Investigating the impact of temperature and organic matter on the removal of selected organic micropollutants during bank filtration: A batch study

Ahmed Abdelrady, Saroj Sharma, Ahmed Sefelnasr, Amr Abogbal, Maria Kennedy

Research output: Contribution to journalArticleScientificpeer-review

9 Citations (Scopus)
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Riverbank filtration (RBF) represents a low-cost and sustainable alternative to advanced treatment technologies to pre-treat or remove several organic micropollutants (OMPs) from surface water. The objective of this research was to investigate the efficacy of biodegradation and adsorption processes in the removal of OMPs at high temperatures (20-30 ± 2 °C) during RBF. Laboratory-scale batch studies were conducted using silica sand at different temperatures (20, 25 and 30 °C) to study the removal of 19 OMPs (6 polyaromatic hydrocarbons (PAHs), 8 herbicides and 5 insecticides) from various water sources with different organic matter characteristics. Simazine, atrazine, metolachlor, and isoproturon exhibited partial persistent characters (16% < removal < 59%), which apparently decreased with increase in temperature. DDT, pyriproxyfen, pendimethalin, β-BHC, endosulfan sulfate and PAHs with high hydrophobicity (solubility in terms of logS < -4) tend to be well adsorbed onto sand grains (removal> 80%), regardless of temperature, redox conditions or type of organic carbon fraction fed to the batch reactors. These findings indicate that these hydrophobic compounds are effectively removed during RBF regardless of the environmental conditions. Hydrophilic compounds (molinate, dimethoate, and propanil) showed temperature-dependent characteristics for influent water with low organic matter; their attenuation increased at higher temperature (removal > 95%) due to the high microbial activity. This study revealed that temperature is an important parameter affecting the removal of OMPs with hydrophilic and low-hydrophobicity characters. However, temperature has less influence on the removal of highly hydrophobic OMPs during RBF process and thus should be considered during RBF system design.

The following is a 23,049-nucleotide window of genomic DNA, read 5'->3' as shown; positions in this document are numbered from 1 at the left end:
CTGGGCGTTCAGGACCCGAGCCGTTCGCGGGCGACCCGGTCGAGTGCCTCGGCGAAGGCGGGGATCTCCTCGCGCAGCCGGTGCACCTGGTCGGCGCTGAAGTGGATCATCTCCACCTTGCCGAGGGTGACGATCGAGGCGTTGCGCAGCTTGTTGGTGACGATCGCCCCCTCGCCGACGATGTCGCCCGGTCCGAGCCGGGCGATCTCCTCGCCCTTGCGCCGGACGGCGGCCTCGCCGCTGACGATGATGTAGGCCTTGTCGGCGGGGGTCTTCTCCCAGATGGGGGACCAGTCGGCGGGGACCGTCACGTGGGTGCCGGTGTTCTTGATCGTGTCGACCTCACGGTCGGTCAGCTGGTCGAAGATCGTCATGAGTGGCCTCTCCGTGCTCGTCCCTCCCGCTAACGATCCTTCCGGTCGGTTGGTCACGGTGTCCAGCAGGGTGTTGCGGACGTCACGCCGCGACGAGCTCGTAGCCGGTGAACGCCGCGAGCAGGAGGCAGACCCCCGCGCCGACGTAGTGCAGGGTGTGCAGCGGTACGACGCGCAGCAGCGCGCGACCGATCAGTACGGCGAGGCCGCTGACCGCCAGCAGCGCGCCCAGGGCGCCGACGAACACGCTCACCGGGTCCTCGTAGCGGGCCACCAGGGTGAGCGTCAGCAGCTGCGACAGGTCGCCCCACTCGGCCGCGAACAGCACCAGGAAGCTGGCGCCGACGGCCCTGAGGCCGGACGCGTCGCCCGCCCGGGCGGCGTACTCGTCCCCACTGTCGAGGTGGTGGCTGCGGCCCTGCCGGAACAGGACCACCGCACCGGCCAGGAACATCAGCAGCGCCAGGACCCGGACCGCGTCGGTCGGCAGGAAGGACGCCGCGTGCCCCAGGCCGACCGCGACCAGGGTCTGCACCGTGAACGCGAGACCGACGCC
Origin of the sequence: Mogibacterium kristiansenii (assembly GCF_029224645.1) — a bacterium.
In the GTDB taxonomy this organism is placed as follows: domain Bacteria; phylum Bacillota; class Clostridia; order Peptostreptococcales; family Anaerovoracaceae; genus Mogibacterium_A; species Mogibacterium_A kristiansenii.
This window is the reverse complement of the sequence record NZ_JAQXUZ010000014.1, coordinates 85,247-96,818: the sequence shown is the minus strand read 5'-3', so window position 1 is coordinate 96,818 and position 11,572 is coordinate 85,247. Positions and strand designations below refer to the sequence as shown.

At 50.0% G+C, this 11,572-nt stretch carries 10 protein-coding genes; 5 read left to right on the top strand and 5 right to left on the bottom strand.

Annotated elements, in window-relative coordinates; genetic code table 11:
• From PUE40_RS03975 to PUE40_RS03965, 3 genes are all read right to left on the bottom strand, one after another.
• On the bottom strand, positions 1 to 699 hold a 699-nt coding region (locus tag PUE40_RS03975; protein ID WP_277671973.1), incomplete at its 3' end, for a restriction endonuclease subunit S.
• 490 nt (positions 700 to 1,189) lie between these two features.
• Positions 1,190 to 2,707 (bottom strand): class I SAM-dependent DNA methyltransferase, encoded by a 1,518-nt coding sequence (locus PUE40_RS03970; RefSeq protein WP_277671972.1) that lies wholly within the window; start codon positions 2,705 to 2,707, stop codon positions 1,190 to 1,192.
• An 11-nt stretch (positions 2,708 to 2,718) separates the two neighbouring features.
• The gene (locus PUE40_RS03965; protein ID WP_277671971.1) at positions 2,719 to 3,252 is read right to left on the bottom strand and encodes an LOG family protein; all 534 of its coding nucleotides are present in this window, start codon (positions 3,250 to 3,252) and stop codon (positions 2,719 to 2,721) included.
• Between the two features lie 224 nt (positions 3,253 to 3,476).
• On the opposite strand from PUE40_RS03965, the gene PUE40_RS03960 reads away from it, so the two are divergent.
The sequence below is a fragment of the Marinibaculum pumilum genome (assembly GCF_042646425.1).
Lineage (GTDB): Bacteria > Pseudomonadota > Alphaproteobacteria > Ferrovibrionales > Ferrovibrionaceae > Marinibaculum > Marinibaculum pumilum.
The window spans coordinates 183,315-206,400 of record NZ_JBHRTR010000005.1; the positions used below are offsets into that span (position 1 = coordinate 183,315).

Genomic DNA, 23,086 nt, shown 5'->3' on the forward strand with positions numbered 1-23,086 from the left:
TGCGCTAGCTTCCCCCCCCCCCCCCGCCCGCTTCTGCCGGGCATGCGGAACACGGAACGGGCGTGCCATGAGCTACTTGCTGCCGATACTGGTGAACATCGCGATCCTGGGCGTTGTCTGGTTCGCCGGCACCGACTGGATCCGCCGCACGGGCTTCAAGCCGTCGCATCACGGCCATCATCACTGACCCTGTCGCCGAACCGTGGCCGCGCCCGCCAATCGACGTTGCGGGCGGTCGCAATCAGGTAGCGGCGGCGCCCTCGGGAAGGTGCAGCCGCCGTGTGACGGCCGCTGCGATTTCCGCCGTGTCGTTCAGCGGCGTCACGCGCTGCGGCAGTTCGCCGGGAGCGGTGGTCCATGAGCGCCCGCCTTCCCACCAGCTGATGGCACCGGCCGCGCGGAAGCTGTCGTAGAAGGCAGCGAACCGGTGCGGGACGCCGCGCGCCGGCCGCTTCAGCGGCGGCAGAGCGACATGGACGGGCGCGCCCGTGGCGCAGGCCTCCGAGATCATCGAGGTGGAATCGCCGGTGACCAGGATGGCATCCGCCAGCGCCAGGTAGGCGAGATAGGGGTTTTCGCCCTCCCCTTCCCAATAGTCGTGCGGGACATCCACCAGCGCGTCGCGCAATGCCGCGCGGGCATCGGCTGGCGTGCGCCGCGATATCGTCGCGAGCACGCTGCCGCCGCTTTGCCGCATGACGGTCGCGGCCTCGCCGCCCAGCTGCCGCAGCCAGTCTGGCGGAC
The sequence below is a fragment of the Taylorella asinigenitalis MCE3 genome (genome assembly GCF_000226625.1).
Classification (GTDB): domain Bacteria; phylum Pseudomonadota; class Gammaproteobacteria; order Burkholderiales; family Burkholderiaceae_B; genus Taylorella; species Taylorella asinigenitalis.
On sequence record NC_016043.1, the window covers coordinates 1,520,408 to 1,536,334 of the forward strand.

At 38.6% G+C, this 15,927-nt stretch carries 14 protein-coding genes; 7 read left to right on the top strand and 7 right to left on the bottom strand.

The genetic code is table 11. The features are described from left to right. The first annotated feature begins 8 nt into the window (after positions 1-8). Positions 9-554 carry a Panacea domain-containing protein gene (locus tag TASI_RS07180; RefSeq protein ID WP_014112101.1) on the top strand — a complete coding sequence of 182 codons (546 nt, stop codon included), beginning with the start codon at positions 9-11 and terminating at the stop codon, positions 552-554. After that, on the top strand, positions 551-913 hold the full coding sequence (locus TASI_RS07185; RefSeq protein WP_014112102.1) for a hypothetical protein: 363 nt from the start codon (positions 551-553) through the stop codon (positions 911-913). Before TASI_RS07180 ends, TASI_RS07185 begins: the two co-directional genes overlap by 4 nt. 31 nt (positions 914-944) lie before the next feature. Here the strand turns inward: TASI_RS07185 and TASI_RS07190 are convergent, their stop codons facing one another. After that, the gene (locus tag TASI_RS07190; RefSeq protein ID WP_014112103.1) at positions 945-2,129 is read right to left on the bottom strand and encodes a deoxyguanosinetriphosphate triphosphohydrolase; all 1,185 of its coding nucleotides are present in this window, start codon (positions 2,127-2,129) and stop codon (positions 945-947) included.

Original languageEnglish
Article number102904
Pages (from-to)1-9
Number of pages9
JournalJournal of Environmental Chemical Engineering
Issue number1
Publication statusPublished - 2019


  • Feed water organic composition
  • Organic micropollutants
  • Redox conditions
  • Riverbank filtration
  • Temperature

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